Going Against the Current: Doing the “Right” Thing

I’m a little late getting on the “Homeland” bandwagon, but the show’s creating quiet a buzz in the workplace. The protagonist, Carrie Mathison, and her willingness to break rules and burn any bridges to do what she thinks sees as the “right” thing to do has even been featured in BusinessWeek. She’s the “anti-bureaucratic hero” that throws the rulebook out the window to get the job done, but in the end, those who like to stay in the “superstar” role aren’t the ones who make it to the top, according to the article.

Although not all of us fight for such high stakes as national security, we all will face situations where we question whether what we’re told is the “right” thing to do. You don’t want to be the lackey that is always told what to do and encouraged to shut your brain off. But if you constantly break the rules, loudly disagree with your supervisors or work around the system, you might build a bad reputation for yourself. So, the question is, how do you disagree with the general consensus without being labeled as “difficult” by your coworkers?

It’s a tough balancing act, but here is a list of things you can think about to pick the correct course of action.

1. Is it worth it?

Remember the wise words: “pick your battles”. Before you voice your disapproval on the suggested course of action, think about what the possible repercussions of the proposed decision would be. Would the suggested method lead to the same result as your method, even if it’s a little more inefficient? Would the consequences of the decision affect you? If you’re trying to help others, would they appreciate the fact that you’re looking out for them?

You’re putting a lot of risk on your reputation by trying to change the course of the decision, so make sure that your efforts will be worth it.

2. Act swiftly and wittingly

If you’ve decided to take action, do it quickly and efficiently. If a decision has already been made, then it’s only a matter of time before the subsequent actions are taken. And once actions are taken, it takes much more effort to change the path. Therefore, it’s important to voice your suggestion sooner than later.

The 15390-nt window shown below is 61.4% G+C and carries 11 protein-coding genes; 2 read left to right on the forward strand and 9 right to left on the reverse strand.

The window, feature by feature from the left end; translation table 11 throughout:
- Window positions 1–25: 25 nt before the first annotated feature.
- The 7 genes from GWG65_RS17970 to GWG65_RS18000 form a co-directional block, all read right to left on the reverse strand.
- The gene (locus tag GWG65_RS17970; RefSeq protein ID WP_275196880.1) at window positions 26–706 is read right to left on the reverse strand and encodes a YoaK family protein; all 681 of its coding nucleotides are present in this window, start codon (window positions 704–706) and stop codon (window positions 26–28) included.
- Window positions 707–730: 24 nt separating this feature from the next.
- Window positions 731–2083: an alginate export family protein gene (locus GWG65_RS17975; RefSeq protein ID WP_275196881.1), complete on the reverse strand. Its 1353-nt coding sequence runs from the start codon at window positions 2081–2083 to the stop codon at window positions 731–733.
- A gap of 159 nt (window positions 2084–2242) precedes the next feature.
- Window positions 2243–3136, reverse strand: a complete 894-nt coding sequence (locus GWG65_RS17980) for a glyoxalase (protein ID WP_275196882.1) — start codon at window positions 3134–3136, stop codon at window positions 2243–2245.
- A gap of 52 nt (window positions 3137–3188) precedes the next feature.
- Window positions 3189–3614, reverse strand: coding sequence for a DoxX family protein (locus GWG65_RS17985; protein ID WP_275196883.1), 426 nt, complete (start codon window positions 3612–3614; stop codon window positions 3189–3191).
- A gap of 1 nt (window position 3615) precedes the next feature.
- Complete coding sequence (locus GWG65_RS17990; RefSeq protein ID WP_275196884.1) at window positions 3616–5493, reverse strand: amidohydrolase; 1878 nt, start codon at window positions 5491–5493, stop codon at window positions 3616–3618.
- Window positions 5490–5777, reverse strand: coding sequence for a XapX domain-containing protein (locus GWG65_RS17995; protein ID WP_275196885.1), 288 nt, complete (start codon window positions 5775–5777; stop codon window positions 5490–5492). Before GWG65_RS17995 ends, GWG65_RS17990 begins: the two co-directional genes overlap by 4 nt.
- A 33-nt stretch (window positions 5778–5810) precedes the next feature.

It’s also important to be efficient. Organize your thoughts clearly – why the current plan is not the correct course of action, your proposal, and the benefits of your proposal. The longer you’re exposed as the person who’s “rocking the boat”, the higher the risk of a bad reputation.

3. Informally gather support

When you’re at the water cooler or out at lunch, subtly bring change the topic and pitch your proposal to your coworkers before blindly proposing it to management. This is a great chance to see if others feel the same way as you. Additionally, you can also use this opportunity to plant the idea in their heads and gather feedback. The more people you have on board with you, you become more of a “representative” of the people unable to voice their opinions rather than the singular “rebel”.

4. Learn to accept defeat 

Know when to cut your losses. If you gave your pitch with your best efforts but were still shot down, back off. Going any further will just aggravate your coworkers and bosses and they’ll start tuning out all of your future ideas, even the really good ones. And if you’re accepting defeat, do it gracefully. This means that you shouldn’t make snide remarks, grumble under your breath or drag your feet in getting work done. Doing so will only hurt you and throwing temper tantrums is only acceptable in kindergarden.

4. Stay cool

This process will probably be an emotional roller coaster of fiery passion, disappointments and frustrations. It’s fine to feel these emotions since they represent that you’re invested in the success of the organization. But try to keep as much of a poker face in the workplace as possible. Being emotional can come off as being irrational, which raises the defenses of others when listening to you. You’ll be considerably less effective if you start yelling or making frustrated huffing noises. Also, it’s pretty unprofessional.

——

It’s impossible to agree with all the decisions that are made in your workplace, and you should never lose your desire to try and do the right thing. But there are other factors to consider before blindly stirring things up and getting in your own way. It’s all about finding the right balance.

-J

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